Legionnaires' Disease in Children.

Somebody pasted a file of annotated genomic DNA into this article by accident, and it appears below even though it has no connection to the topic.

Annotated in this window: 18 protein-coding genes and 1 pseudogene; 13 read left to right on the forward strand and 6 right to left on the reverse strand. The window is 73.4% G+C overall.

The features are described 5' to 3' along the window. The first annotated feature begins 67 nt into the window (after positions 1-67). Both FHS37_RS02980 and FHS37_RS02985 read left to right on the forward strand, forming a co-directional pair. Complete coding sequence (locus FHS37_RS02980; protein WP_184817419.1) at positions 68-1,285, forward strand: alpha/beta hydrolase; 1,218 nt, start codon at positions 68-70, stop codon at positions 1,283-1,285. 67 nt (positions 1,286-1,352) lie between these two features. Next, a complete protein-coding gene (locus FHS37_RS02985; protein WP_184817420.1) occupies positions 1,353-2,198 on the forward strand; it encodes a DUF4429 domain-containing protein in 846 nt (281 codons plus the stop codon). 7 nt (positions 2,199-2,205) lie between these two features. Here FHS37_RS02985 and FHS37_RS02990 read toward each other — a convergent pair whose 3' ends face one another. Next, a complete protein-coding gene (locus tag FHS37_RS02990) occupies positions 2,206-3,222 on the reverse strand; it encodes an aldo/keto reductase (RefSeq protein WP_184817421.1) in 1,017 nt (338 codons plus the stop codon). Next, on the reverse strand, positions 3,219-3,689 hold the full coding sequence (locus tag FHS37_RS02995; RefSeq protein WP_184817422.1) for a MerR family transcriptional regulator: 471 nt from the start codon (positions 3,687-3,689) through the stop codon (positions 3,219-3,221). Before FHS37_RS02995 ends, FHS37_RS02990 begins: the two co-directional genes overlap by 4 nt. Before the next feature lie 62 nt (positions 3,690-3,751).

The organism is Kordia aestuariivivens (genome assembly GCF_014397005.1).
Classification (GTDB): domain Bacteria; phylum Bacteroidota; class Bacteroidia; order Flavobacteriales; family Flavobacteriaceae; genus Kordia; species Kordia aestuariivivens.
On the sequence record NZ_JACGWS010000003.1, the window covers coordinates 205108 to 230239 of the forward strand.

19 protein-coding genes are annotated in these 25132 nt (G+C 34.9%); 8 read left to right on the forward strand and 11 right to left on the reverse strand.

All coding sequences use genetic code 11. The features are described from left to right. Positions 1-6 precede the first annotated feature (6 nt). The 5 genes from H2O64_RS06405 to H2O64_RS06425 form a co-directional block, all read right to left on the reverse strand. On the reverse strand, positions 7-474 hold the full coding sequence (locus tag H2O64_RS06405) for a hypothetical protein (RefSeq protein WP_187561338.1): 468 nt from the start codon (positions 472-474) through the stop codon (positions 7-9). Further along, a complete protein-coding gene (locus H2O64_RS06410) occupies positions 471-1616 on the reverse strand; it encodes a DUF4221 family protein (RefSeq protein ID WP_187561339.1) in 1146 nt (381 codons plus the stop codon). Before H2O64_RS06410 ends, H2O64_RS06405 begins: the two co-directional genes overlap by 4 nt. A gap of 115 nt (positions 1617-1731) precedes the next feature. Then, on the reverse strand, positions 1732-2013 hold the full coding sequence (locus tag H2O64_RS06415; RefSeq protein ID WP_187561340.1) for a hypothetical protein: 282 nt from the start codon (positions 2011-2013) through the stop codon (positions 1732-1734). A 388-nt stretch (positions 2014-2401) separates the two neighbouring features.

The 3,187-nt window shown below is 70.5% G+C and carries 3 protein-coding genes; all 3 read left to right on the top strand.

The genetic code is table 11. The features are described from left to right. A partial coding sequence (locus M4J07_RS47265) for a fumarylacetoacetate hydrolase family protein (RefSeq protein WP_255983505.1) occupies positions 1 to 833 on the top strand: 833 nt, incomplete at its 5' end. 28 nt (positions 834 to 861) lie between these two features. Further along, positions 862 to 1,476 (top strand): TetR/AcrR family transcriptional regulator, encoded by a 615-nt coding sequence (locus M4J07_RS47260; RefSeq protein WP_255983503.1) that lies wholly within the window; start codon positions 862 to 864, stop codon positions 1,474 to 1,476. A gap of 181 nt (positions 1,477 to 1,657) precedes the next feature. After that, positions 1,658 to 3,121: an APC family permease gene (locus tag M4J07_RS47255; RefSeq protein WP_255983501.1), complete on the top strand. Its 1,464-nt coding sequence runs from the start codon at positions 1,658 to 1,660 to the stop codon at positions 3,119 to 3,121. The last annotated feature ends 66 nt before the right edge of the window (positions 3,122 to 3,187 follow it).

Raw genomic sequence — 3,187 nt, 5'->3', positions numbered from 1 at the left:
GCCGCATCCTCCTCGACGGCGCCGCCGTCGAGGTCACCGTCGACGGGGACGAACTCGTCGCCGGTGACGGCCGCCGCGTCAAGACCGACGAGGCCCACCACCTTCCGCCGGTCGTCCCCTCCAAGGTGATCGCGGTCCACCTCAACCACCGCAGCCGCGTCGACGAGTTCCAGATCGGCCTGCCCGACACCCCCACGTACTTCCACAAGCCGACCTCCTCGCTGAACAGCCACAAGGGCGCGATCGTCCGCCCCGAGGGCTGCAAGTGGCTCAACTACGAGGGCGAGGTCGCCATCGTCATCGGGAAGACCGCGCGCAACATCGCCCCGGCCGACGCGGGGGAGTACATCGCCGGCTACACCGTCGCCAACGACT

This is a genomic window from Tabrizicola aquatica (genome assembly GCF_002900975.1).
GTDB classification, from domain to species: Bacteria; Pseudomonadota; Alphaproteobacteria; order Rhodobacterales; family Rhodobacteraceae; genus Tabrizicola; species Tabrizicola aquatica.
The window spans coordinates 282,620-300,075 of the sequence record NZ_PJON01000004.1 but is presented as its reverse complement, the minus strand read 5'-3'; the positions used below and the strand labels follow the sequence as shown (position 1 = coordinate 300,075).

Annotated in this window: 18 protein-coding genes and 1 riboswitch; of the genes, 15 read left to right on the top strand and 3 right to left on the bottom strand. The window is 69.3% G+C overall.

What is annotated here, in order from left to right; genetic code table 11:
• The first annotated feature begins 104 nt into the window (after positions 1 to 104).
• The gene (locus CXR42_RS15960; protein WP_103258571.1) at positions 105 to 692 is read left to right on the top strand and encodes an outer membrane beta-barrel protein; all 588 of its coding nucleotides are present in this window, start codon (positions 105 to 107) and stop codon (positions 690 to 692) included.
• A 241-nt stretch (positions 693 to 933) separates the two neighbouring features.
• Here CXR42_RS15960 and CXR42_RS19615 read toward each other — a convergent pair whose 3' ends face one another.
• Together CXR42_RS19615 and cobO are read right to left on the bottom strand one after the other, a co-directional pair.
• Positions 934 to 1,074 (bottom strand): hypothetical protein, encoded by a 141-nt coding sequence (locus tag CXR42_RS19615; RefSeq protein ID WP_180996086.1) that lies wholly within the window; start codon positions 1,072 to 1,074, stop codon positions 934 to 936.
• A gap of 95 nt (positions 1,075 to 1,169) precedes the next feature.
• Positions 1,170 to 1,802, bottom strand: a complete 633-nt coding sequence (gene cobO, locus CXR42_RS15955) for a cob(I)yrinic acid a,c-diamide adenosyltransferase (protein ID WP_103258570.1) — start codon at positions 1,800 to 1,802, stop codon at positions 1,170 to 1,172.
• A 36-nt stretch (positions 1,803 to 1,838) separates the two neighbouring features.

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      Abstract. In a retrospective survey of sera collected from 126 patients under the age of 10 years, seroreactivity was first detected at 1 year of age when the geometric mean titer rose from 12 to 24. This activity increased to a titer of 102 in the 4- to 6-year-old group and was maintained in the 7- to 9-year-old group. At the time of serum collection, at least 25% of those sampled had a titer of 256 or greater, a level currently thought to be presumptive evidence of infection at some undetermined time. No difference in the geometric mean titer could be ascertained when the population was divided by clinical diagnosis or by sex. No seasonal variation was observed. Of 35 paired sera from children under the age of 5 years, three fourfold rises were observed. One rise to a titer of 128 was detected in an 11-month-old girl with a clinical diagnosis of bronchiolitis. The second rise in a 5-year-old boy with pneumonia was an increase from 256 to 2,048. The third rise in a 6-month-old with pneumonia did not meet the currently accepted level necessary for confirmed diagnosis. These data suggest that infection with Legionella pneumophila, or a closely related agent, is common in this population, occurring before 9 years of age, and may be a cause of mild respiratory disease in infants and children. Pediatrics 67:329-332, 1981; Legionnaires' disease, children, Legionella pneumophila. [ABSTRACT FROM AUTHOR]
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